Basic living costs are much higher than in Alaska's urban communities, however. Jobs are scarce, and Guy is keenly aware of the need. One of his goals as president is to increase Calista's activity to create jobs in the region.

There is a plan to do that, too. The Donlin Creek gold project, inland from Crooked Creek village on the Kuskokwim River, is on land where Calista owns the mineral rights. The surface lands are owned by The Kuskokwim Corp., which is owned by 10 villages in the immediate area.

If Donlin Creek's developers, a joint venture of Barrick Gold, a major mining company, and NovaGold Resources, a minerals exploration company, proceed with construction, the mine will be one of the world's largest gold producers.

Donlin Creek could provide the kind of job-creating stimulus to the Y-K region that the Red Dog Mine, where NANA Regional Corp. is the landowner, has provided to Northwest Alaska communities.

Business plan

Aside from mining, the opportunities for investing in the region are few, and until Donlin Creek gets on line, Calista must focus its business investments in other parts of Alaska and in the Lower 48.

Calista's businesses are diverse, and include construction, oil and gas drilling, telecommunications, publishing, commercial printing and advertising, as well as holdings in several real estate title companies.

And, as with other Native corporations, Calista has a number of companies that specialize in federal facility contracting under the U.S. Small Business Administration's 8(a) minority business programs.

Calista has done well with its 8(a) contracting. In fact, 80 percent of the corporation's revenues in 2009 and 2010 were through its 8(a) companies. One of the corporation's goals is to reduce that percentage.

"I'd like to get the number down, but federal contracting will continue to be important in our business," Guy said.

Two new acquisitions by Calista in 2010 — the purchase of Brice Inc., a construction company, and Yukon Equipment Inc., a dealer in construction equipment — will have the effect of reducing the 8(a) dependence to about 60 percent of our revenues, Guy said.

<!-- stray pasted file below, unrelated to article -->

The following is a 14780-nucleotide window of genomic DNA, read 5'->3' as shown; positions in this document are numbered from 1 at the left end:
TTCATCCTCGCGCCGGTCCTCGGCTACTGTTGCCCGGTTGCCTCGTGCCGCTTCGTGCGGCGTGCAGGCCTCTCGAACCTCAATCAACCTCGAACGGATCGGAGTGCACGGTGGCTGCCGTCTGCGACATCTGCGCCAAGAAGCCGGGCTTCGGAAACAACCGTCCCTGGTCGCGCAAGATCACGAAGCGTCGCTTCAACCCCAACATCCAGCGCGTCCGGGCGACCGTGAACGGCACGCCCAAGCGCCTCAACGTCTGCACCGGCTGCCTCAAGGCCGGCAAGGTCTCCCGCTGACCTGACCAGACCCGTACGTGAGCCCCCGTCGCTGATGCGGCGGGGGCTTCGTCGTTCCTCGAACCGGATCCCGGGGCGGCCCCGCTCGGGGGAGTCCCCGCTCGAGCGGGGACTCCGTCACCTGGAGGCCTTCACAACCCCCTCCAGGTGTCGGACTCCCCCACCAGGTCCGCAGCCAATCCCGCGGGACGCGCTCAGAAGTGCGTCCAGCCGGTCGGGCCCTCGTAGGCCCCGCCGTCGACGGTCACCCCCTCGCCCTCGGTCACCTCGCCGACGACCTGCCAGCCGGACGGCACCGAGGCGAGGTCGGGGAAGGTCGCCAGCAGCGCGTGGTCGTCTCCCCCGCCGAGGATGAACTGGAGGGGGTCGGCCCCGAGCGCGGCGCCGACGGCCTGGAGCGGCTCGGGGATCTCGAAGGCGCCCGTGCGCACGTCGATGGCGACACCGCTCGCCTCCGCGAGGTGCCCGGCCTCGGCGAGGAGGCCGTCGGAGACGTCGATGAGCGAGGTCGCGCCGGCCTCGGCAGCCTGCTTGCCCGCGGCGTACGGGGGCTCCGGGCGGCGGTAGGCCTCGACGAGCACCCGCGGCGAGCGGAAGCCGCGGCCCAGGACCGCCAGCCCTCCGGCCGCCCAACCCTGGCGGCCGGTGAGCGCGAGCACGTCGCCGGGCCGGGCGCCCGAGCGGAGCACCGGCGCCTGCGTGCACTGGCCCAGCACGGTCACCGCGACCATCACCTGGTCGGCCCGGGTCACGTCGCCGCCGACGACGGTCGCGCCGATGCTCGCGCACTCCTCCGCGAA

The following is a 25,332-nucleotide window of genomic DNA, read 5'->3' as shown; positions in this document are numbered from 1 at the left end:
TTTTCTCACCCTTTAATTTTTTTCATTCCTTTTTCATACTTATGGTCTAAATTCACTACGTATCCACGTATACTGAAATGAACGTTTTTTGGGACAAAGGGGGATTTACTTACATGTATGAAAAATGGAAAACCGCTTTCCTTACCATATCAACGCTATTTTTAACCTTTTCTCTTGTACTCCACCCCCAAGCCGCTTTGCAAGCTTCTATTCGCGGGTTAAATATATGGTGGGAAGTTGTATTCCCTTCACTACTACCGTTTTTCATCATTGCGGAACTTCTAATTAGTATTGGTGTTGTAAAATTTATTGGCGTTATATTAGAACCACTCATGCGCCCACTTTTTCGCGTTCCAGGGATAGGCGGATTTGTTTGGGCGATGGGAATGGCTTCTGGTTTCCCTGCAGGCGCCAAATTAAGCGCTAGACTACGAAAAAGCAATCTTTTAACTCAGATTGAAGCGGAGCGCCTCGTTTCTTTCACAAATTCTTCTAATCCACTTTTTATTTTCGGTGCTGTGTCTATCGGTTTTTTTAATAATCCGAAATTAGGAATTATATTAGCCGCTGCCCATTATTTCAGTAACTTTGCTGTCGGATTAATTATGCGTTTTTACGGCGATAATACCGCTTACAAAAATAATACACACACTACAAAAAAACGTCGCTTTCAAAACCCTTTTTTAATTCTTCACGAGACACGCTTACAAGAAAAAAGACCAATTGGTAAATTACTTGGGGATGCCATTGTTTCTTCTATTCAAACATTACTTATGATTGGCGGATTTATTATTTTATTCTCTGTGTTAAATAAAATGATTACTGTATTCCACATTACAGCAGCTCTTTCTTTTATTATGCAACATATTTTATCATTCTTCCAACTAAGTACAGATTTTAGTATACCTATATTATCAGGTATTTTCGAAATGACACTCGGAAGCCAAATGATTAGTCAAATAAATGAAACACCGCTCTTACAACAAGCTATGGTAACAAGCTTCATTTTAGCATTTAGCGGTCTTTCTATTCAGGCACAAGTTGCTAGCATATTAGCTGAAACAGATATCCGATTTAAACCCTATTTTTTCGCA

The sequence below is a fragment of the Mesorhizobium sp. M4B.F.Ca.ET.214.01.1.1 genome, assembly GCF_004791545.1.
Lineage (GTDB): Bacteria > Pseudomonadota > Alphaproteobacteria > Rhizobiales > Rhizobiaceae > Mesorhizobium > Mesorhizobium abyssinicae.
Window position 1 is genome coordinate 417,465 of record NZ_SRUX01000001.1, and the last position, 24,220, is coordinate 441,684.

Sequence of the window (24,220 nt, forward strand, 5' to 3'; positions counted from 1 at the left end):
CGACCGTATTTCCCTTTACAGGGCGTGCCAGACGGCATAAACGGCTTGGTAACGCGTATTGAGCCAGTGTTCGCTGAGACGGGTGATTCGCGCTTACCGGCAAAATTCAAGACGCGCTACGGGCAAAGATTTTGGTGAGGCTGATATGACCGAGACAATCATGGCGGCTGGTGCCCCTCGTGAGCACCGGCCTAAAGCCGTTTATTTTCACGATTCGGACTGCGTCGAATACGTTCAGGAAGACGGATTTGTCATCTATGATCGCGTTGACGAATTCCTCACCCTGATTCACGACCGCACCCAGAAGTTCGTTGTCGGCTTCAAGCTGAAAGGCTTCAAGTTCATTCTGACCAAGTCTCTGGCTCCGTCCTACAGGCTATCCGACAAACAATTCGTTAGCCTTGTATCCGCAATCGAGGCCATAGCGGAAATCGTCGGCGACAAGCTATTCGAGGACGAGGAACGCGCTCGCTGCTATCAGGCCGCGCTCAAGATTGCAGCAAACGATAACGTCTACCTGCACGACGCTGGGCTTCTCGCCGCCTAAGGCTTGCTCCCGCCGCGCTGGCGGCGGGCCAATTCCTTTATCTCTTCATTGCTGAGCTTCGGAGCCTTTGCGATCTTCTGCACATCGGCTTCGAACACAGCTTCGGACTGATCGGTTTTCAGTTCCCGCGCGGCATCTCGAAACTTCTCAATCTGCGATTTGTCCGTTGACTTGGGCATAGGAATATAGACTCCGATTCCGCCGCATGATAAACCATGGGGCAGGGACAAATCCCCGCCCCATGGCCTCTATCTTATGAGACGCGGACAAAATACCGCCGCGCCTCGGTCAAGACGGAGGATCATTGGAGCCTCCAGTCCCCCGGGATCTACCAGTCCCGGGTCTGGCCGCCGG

The purchase of Brice and Yukon Equipment were also strategic moves in preparing Calista to play a larger role in construction and operation activities in the region, as well as for the potential of the Donlin Creek mine, assuming it is built.

Brice is a 40-year-old company founded in Fairbanks. The company specializes in airport, road and port construction and has experience in handling the difficult logistics of supporting rural projects. Brice also owns its own fleet of barges and tug equipment.

Brice also has experience in hiring and training people from villages where projects are being done. Brice has a strong record for hiring of Alaska Native workers.

Calista already had a foothold in construction through two companies, Tunista Inc. and Tunista Construction LLC. The addition of Brice strengthens that position.

Established in 1945, Yukon Equipment is another experienced Alaska firm. The company has supplied equipment for most every major Alaska construction project since the building of the Alaska Highway in World War II. Yukon also provides a much of the heavy and snow removal equipment used on airports throughout the state.

Calista's other enterprises and business investments are diverse. Nordic-Calista Services operates three drilling rigs on the North Slope. Calista owns 20 percent of the company. Calista has employed shareholders on the drill rigs; drilling jobs are among the highest-paid in the state.

Another relatively new acquisition for Calista is Alaska Telecom Inc., a communications company that specializes in serving North Slope oil field customers, projects and operations working in remote locations.

Guy said Calista's plan is for the firm to expand into new geographic areas and take advantage of opportunities under the 8(a) program.